I will, of course, if opportunity offers, exchange services with friends.  No, not short story writing, kids.  I mean, if you guys want a story written for you and want to do something for me in return, I’ll entertain the offer, of course.  Some adults, for reasons known only to themselves like stories written about them (don’t get me wrong, redshirting and its milder twin tuckerizing are tons of fun, both to give and to receive.  I meant more, though, writing an entire story around them/their situation.  I’ve heard of writers writing short stories so a guy can propose to his girlfriend with it, for instance.  For hire, of course.)  And you know, other than hard core erotica, I could probably do that.  But this being a story, it’s all “copyright weird” and all.  I mean, the other stuff I can do: paint walls, refinish furniture, and yeah, draw people.  It might take me three runs up to it, but I’m not a terrible portrait artist.  And I’d totally trade for stuff like proofreading or other stuff I need.  This type of exchange is of course unofficial and hors-de-taxes.  (It occurs to me a listing for exchanges of services might not be a bad idea.  It would work well with an idea I’ve been mulling for some time, with getting an indie-exchange going.  “I scratch your manuscript/cover, you scratch mine” sort of thing for those of us (most of us?) in strapped circumstances.)

We’re calling this mini-galt, though it could as easily be called “Galt on the discount plan.”  I’m sure it’s not the last word in Galting it, and that some of you have more ingenious ideas.  This one just applies to our situation.  Does it apply to anyone else?  I don’t know.  And what else have any of you come up with – always staying on the sunny side of the law, of course.

74 thoughts on “Galt And Reality

  1. We’re finding that an effective way to go mini-galt is to shop garage sales, thrift stores and second-hand, especially for things like clothes – especially outer garments, shoes and accessories. There are some incredibly good buys to be had – like the Pendleton woollen blazer that I bought for … $1.50. It was unworn, and it was marked down because it was the middle of summer. My daughter found a vintage Dooney & Burke handbag at a garage sale for $5.00, and I got a practically unused Zojirushi bread machine for the same. (Both of these items originally sold for $250.) Another benefit of buying vintage is that many items were made in the USA, and are of much better quality than the cheap s**t from China available today.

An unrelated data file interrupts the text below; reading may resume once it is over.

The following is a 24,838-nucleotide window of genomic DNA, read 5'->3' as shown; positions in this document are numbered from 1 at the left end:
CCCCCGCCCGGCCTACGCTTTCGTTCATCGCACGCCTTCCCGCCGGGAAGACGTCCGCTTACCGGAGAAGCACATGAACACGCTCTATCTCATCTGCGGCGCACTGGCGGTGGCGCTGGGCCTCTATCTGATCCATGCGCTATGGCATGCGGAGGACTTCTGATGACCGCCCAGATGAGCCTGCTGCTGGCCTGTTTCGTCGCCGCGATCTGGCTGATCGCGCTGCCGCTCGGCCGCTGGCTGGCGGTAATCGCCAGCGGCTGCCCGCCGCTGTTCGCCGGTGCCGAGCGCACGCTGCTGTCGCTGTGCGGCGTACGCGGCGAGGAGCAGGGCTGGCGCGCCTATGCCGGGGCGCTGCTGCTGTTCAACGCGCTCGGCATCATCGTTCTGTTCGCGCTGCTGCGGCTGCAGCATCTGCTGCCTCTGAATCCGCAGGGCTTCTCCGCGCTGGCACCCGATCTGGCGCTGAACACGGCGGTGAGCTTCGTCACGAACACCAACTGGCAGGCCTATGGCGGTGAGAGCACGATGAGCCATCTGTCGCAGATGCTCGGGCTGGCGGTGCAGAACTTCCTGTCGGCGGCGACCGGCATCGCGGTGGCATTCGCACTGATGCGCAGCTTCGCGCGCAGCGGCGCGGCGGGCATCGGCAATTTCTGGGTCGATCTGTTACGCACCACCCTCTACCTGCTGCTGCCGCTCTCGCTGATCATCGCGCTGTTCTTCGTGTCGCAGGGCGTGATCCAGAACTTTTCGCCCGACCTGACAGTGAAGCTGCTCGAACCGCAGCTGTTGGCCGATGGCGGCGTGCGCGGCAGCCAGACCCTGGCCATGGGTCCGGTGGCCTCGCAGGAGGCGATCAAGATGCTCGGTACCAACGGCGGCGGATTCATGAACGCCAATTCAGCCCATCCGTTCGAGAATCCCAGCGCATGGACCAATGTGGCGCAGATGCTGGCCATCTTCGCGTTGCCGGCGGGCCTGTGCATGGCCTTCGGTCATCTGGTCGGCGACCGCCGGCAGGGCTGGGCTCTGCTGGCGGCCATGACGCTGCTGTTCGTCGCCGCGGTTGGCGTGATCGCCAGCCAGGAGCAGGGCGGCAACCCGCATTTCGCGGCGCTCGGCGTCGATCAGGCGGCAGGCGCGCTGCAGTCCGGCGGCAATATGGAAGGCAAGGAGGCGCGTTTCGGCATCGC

1. Oh, yes. Thanks for reminding me. After the troglodytes are up, I’m taking each of them out to the thrift store separately, so they can tell me what the other wants for xmas from what’s on offer. (Games. I don’t play.)

      1. Jean buys a lot from the thrift stores, and also from the dollar stores. The best cleaning products made are sold through the dollar stores. She really likes to shop on the days the local stores offer extra discounts for seniors or military.

      2. Another area to look at: and Craigslist. Often lots of decent stuff on either, free or cheap.

        I will second the comment on Dollar Stores, and also the Big Lots chain, if you have one nearby. We even buy paper products there: paper towels and TP are cheap there, as well. . .

        You don’t have to be poor to be frugal. . . just wise. . . .

        1. We used to shop at big lots, but our local one is… a little odd. Shall try dollar stores cleaners.

          I use craigslist free (and cheap) extensively. And if we get absolutely pinched I CAN refinish stuff and resell. I’ve not been doing it, because a) no working space in this house. Would have to rig something. b) no time because of writing. BUT there is a reason I write refinishing mysteries.

          1. I will have to start looking at dollar stores too. I don’t usually look at clothing there because it falls apart to fast. I found that JC Penney or one of those stores has clothes that last for a long time–which in the long run makes it cheaper. Plus I now use a combination hydrogen peroxide/baking soda as a spot cleaner for my wash (recipe– 1/4 cup hydrogen peroxide, 1/4 cup washing powder (or baking soda)/1 cup of hot water– mix it then put it in a batch of clothes– it is really really really good for whites and takes out a lot of stains except motor grease. It lightens spaghetti sauce stains too).

            Baking soda is good as a toothpaste and a really good cleaner.

            1. Do you know anything that does a good job of taking motor grease out of whites?

              The good cleaner from the dollar store comes in an eye-searing purple bottle and is called something like Kaboom. (this is for cleaning bathrooms, sinks, etc. I have no idea what it would do to clothes)